For decades, the USF program awarded support to carriers for the purpose of ensuring affordable telephone service in rural America. Recognizing the new era in which consumers greatly depend on fast and reliable links to the Internet to learn, communicate and compete economically, the FCC has embarked on a new mission of channeling USF money to broadband providers for the first time so that all households can access broadband service and have every chance to benefit from the broadband economy as they did from affordable access to dial-up telephone service.
Just as committed as the FCC is to a reinvigorated USF program, ACA is recommending adoption of several proposals that will reinforce ideas that the FCC has already embraced as necessary to sustain a broadband-centric USF that maximizes service to end users while minimizing financial burdens on the program's sources of funding support. ACA's proposals are designed to balance the strongly competing interests within the trade group's diverse membership while ensuring all recommendations will serve the public interest to the fullest extent.
Among ACA's top recommendation are:
Capping The High-Cost Fund: Quadrupling in size since passage of the Telecommunications Act of 1996, the $4.4 billion HCF has become too costly for consumers footing the bill. A hard cap at the 2010 funding level will help eliminate excesses and inefficiencies and see to it that remaining funds are allocated precisely to only those areas that truly require support.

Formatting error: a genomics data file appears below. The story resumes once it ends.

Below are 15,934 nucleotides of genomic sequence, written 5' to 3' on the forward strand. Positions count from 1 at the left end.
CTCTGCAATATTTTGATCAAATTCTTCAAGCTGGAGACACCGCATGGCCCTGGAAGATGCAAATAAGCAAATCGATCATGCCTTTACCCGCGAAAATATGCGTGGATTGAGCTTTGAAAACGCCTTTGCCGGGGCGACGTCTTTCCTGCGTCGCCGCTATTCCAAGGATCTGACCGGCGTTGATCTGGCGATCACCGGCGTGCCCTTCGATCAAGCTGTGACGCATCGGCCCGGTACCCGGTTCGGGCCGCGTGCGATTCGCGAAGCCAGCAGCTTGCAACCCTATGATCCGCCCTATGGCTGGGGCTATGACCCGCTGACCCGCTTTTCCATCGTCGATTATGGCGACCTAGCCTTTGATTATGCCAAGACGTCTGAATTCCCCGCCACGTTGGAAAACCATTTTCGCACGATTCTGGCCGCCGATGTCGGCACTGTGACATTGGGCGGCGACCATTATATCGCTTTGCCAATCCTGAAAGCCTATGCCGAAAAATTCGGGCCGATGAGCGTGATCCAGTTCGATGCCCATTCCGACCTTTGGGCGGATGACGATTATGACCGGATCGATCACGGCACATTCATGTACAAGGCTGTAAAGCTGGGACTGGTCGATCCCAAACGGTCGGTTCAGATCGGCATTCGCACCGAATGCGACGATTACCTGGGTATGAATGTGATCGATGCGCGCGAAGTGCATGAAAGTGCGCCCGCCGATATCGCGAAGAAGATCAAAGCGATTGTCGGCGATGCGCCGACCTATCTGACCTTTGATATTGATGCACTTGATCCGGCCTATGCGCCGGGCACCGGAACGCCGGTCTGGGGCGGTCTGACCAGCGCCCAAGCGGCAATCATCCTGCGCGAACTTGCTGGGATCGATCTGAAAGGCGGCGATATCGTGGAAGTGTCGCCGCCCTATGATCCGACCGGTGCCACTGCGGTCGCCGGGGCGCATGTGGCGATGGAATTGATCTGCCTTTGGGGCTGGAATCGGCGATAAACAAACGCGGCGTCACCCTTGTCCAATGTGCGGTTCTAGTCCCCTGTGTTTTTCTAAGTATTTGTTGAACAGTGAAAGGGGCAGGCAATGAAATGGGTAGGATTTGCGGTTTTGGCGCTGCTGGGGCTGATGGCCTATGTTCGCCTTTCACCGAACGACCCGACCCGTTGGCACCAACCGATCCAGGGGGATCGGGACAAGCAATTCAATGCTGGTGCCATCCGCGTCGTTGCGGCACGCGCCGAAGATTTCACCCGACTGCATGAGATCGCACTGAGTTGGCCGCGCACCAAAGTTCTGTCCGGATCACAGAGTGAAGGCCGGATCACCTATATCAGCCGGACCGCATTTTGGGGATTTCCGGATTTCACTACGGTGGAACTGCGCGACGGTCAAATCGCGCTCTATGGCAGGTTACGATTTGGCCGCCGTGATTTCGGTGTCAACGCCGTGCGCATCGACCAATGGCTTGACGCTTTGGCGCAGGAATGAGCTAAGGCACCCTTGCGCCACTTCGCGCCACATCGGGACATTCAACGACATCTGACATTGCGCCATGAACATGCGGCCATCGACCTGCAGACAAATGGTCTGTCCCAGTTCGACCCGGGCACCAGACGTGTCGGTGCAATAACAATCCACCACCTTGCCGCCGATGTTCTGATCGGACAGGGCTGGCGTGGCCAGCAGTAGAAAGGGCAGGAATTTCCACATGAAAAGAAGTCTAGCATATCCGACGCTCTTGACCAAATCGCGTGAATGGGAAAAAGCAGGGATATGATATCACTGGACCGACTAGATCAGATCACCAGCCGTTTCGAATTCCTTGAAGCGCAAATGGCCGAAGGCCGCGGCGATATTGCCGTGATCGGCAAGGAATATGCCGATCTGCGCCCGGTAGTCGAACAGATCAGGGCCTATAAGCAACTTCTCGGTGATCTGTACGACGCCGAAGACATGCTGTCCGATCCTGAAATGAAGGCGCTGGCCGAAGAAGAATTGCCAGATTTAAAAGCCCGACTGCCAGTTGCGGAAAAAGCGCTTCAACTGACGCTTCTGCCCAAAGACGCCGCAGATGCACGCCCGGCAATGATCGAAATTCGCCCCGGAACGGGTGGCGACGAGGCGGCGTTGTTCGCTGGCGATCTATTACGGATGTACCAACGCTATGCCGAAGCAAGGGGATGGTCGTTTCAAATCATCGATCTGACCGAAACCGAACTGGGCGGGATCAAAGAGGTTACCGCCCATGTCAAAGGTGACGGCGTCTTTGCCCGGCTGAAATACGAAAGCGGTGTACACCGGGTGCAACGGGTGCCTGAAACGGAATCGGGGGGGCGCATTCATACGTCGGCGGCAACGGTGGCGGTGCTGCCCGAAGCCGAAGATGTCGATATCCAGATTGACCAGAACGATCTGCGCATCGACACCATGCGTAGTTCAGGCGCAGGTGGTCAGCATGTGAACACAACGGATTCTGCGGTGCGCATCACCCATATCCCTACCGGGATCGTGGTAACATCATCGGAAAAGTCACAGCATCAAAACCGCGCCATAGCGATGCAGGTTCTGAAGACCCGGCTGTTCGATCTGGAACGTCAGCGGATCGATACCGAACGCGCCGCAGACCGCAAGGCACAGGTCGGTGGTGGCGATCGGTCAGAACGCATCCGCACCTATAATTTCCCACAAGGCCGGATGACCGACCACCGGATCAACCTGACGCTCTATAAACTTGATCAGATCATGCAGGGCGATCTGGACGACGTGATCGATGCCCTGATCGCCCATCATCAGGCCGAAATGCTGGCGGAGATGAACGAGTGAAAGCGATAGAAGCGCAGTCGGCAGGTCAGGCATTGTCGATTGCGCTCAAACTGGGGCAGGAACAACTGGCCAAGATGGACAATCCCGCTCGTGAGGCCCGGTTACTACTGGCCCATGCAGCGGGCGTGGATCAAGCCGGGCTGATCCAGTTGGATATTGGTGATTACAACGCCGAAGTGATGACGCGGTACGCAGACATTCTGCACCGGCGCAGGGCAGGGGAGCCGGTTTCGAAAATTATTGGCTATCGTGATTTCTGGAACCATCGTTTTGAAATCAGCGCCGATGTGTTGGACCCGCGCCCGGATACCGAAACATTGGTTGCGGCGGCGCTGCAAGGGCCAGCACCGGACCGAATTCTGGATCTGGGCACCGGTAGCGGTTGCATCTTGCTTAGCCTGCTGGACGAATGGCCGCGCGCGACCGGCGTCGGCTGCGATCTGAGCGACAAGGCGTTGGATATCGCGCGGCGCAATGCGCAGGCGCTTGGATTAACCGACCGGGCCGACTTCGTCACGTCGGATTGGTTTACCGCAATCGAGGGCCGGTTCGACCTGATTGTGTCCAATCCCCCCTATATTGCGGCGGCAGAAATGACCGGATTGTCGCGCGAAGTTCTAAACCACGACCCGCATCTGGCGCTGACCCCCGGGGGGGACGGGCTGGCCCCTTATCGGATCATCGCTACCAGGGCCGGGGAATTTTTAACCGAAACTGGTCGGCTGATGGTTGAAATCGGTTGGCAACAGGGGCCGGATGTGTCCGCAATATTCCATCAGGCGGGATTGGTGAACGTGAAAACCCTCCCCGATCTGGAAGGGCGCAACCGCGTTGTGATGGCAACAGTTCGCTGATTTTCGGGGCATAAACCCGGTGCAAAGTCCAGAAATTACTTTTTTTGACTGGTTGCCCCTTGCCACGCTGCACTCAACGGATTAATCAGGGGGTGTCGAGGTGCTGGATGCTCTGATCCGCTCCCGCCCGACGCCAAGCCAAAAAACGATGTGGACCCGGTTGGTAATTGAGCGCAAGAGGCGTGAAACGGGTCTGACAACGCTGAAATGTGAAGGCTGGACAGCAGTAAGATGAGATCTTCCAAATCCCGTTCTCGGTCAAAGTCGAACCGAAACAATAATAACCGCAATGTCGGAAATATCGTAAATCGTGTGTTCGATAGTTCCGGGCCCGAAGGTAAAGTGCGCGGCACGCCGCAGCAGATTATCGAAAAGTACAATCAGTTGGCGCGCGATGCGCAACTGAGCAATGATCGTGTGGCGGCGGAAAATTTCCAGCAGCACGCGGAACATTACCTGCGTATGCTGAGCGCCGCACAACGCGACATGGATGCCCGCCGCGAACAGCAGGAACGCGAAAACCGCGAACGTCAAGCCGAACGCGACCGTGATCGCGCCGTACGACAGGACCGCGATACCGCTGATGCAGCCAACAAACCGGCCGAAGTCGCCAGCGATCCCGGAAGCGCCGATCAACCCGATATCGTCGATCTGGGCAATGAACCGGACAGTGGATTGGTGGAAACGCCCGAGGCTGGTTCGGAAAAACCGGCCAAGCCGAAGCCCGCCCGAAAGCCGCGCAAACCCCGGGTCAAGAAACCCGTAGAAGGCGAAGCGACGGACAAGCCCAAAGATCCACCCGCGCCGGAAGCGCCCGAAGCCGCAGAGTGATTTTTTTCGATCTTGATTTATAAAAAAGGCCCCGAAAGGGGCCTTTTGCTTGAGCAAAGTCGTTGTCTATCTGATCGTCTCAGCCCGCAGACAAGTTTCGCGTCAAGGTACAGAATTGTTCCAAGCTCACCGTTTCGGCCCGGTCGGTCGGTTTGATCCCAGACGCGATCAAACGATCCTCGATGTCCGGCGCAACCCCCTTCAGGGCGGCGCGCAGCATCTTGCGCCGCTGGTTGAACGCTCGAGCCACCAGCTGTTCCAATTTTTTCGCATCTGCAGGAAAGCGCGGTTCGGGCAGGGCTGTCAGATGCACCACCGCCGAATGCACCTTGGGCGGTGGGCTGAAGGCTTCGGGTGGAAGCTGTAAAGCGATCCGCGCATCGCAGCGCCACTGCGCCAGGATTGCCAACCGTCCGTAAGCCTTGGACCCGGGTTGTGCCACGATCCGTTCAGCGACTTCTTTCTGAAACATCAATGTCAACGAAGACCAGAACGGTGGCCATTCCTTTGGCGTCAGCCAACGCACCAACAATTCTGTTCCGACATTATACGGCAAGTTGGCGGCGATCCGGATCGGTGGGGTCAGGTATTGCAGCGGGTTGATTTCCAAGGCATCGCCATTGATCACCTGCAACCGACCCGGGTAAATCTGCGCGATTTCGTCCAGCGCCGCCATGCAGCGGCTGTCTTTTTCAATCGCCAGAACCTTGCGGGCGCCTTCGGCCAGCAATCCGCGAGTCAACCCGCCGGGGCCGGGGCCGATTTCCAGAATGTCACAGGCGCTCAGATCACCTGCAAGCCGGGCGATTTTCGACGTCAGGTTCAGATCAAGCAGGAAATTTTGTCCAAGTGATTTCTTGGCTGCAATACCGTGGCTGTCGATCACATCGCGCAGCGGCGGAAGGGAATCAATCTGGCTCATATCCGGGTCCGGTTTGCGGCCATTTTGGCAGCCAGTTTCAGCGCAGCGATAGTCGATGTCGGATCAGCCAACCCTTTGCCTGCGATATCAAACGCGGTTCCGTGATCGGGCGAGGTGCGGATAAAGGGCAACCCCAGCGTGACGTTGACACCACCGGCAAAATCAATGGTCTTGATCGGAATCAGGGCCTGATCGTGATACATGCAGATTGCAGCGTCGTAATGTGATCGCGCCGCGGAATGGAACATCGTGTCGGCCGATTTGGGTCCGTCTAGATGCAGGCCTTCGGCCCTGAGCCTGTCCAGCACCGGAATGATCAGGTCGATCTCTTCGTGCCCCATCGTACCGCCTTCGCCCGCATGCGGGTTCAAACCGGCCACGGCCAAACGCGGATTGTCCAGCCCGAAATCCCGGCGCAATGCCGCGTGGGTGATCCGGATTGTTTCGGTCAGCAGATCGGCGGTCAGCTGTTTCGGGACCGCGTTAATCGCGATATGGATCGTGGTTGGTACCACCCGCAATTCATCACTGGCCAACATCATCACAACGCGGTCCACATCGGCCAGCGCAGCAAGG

Eliminate Support in Competitive Markets: Because competition has developed in many areas where entities currently receive High-Cost support, funding in such areas is no longer required or can be more effectively targeted. USF support should not be provided where there are competitive providers offering service without access to USF money.
Reverse Auctions to Award Support on a Competitively Neutral Basis: These mechanisms should be used to award capital grants on a competitively neutral and objective basis for the construction of infrastructure in an unserved area. Reverse auctions will likely attract competitive bidding; improve the quality and performance of broadband service and support; and will limit any government role in providing competitive advantages among broadband providers.
Special Rules For Smaller Telcos: A balanced approach to reform suggests the need for an eight-year transition for current USF recipients with fewer than 100,000 access lines. These smaller providers are most reliant on current High-Cost funding to provide service to consumers and will suffer most if funding is reduced significantly and precipitously. These smaller telephone companies have generally demonstrated competence in providing service and have a deep commitment to their customers.
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